Rich: First, I like idea sex as a meme, and yet I think it is in some way redundant. I am working with Geoffrey Miller’s hypothesis (which was also, implicitly, Charles Darwin’s) that the human mind evolves as a courtship device. Thinking and story telling are like birdsong – they play a role in how we pair up. Darwin (as well as more contemporary researchers like Nottebohm) focused on the role of song in courtship and neurogenesis. Nottebohm observed juvenile finches singing their brains larger!

    Gleick’s treatment of the evolution of ideas is strikingly resonant with Plato’s dramatization of the effect of writing to “get into the wrong hands” and drift (see the Phaedrus). I honestly think we are still grappling with the fact that our minds are distributed across a network by technology, and have been in a feedback loop between our brains and technologies at least since the invention of writing. As each new “mutation” occurs in the history of evolution of information technology, the very character of our minds shifts. McCluhan’s _Understanding Media _is instructive here as well (he parsed it as the Global Village), and of course McLuhan was the bard who advised Leary on “Tune in, Turn on, Drop Out,” and was very influential on Terence McKenna.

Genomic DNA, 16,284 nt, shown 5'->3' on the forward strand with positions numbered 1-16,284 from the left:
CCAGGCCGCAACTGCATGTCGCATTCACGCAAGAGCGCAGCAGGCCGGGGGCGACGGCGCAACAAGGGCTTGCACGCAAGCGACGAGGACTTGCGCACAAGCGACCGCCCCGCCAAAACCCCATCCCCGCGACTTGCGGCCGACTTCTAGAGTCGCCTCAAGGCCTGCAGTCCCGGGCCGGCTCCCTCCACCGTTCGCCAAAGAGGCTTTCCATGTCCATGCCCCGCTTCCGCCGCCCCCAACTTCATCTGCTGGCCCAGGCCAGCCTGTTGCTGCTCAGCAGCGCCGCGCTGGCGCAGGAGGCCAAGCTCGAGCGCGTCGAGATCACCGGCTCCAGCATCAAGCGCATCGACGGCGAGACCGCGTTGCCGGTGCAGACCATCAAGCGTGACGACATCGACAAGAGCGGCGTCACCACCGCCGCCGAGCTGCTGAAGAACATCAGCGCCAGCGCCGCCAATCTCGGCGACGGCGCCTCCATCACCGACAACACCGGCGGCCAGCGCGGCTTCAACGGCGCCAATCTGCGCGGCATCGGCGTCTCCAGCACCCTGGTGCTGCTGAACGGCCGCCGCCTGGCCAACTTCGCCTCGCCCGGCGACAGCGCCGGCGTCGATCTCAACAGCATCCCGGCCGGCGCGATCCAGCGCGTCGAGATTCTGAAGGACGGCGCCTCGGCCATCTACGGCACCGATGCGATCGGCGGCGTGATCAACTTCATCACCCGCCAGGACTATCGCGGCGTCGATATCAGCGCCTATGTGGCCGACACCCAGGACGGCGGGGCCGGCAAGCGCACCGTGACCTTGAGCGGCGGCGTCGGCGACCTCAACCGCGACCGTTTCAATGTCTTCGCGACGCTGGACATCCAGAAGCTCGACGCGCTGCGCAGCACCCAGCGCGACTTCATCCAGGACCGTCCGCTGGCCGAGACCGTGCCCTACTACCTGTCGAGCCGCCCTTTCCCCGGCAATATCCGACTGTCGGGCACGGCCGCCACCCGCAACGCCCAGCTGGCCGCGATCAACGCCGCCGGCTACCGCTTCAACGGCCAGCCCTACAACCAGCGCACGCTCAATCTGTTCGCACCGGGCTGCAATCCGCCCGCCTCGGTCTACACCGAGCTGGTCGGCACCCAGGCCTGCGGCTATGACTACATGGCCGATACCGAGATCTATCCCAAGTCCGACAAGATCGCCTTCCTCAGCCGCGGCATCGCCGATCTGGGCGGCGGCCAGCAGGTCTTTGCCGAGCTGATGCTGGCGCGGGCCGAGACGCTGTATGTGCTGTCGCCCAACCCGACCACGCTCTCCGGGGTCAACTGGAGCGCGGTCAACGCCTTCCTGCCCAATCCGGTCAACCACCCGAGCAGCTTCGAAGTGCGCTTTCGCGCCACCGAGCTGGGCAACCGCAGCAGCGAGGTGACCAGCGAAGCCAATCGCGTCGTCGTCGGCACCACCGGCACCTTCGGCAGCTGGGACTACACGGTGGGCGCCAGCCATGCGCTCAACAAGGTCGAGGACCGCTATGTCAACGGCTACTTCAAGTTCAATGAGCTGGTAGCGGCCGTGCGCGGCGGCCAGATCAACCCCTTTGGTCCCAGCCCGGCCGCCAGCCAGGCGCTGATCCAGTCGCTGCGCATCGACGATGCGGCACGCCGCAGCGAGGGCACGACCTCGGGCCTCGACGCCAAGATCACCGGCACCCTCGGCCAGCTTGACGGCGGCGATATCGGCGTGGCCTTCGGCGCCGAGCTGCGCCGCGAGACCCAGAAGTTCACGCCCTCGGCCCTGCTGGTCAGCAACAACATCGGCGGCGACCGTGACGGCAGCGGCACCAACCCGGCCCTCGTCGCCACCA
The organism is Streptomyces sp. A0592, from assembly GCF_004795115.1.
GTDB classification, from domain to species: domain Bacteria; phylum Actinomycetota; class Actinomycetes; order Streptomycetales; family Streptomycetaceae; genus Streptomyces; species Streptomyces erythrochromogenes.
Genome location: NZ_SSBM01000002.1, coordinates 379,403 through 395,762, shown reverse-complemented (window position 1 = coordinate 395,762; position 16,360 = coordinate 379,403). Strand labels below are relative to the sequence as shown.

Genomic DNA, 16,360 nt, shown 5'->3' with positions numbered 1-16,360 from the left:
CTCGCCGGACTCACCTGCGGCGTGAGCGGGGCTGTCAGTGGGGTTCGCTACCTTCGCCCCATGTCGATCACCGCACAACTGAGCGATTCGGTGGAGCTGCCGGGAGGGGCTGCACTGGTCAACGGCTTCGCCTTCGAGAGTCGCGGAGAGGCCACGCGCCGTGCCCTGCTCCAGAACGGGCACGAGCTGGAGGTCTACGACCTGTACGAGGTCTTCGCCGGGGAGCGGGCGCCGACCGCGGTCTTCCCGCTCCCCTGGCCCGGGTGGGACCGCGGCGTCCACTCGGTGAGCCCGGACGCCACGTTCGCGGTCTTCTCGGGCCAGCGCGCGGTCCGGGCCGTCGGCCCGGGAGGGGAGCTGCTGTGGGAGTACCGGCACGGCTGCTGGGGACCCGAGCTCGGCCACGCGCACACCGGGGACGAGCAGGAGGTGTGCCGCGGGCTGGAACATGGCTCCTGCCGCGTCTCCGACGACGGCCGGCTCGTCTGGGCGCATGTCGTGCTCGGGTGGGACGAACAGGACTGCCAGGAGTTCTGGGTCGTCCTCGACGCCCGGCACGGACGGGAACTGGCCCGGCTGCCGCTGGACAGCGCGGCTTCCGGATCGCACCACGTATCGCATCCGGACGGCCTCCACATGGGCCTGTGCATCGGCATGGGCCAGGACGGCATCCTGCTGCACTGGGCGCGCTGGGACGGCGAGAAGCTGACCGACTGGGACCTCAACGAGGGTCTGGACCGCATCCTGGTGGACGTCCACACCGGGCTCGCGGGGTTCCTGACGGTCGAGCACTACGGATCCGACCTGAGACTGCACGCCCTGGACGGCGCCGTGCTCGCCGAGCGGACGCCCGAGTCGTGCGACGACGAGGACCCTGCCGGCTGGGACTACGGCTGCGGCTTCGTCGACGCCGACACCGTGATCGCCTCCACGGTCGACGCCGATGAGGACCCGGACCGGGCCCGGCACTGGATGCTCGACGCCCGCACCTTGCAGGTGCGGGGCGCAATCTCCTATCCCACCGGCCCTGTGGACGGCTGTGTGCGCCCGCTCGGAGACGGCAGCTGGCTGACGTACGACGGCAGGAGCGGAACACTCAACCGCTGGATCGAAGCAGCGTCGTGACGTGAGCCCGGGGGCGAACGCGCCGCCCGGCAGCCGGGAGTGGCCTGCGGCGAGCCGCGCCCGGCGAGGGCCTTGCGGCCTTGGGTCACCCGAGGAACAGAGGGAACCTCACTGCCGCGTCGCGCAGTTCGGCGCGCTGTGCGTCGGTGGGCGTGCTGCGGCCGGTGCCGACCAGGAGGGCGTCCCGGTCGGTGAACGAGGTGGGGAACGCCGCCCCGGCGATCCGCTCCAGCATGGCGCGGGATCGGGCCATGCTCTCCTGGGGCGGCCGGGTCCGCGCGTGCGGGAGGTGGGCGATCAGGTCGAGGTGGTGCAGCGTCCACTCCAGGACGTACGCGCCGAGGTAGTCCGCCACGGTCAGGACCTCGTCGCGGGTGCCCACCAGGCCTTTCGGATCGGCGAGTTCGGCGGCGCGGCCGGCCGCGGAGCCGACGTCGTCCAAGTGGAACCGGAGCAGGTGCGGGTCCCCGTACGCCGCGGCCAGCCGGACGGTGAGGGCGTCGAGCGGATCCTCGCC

One difference between now and Plato’s time is the infoquake through which we are all living. This radical increase in quantity no doubt has qualitative effects – it changes what it feels like to think and remember. Plato was working through the effect of one new information technology – writing – whereas today we “upgrade” every six months or so. Teilhard observes the correlative of this evolutionary increase in information – and the sudden thresholds it crosses – in the evolution of complexity and nervous systems. The noosphere is a way of helping us deal with this “phase transition” of consciousness that may well be akin to the phase transition between liquid water and water vapor – a change in degree that effects a change in kind.

    A map of the Internet.

    “In ecodelic experience we can perceive the power of our maps, or ‘reality tunnels.’ That moment in which we can learn to abide the tremendous creative choice we have, and take responsibility for it, is what I mean by the ‘ecstasy of language.’”